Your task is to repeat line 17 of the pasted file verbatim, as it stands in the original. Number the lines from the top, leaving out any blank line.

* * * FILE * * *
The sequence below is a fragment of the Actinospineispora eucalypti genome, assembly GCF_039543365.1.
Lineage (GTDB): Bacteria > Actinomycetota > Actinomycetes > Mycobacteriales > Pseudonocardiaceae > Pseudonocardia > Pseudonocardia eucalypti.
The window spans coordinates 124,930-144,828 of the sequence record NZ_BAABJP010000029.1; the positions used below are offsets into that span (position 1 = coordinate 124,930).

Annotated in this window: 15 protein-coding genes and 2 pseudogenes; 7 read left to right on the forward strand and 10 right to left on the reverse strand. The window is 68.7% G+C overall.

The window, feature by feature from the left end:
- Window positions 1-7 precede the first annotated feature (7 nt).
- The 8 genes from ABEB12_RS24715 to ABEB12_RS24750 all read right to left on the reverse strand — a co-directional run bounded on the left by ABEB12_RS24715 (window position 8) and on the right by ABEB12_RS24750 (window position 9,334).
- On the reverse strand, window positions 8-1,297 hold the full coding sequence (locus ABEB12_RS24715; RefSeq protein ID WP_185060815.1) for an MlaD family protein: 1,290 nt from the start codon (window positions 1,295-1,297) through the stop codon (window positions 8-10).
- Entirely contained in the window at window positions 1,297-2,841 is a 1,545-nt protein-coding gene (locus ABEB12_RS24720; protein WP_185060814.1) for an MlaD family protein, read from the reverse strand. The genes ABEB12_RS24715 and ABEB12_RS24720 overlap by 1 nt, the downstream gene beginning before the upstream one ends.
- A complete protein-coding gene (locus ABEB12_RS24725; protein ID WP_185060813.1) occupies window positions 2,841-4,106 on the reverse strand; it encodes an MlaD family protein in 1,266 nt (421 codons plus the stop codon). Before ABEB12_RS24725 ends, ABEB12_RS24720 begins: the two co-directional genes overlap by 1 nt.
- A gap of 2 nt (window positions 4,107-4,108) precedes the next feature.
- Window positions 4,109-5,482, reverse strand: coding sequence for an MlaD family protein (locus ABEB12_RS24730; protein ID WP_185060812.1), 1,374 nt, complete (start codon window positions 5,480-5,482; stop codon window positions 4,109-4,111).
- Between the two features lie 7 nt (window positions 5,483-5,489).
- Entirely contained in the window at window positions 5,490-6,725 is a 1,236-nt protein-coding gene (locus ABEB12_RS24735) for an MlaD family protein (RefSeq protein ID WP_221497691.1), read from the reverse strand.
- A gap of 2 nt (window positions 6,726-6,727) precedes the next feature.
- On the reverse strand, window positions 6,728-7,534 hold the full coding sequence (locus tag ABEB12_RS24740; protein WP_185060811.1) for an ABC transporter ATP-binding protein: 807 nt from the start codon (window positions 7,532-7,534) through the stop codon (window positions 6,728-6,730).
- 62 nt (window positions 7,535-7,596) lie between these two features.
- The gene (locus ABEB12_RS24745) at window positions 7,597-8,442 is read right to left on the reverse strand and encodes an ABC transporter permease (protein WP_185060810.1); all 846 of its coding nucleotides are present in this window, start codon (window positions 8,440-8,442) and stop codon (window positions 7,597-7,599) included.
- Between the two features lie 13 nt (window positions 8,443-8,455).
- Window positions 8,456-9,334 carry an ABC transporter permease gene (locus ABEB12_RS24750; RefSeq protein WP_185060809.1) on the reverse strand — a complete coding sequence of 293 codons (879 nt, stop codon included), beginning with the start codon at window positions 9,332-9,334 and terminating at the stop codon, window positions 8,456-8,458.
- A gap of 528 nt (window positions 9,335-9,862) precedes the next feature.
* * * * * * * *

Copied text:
- 62 nt (window positions 7,535-7,596) lie between these two features.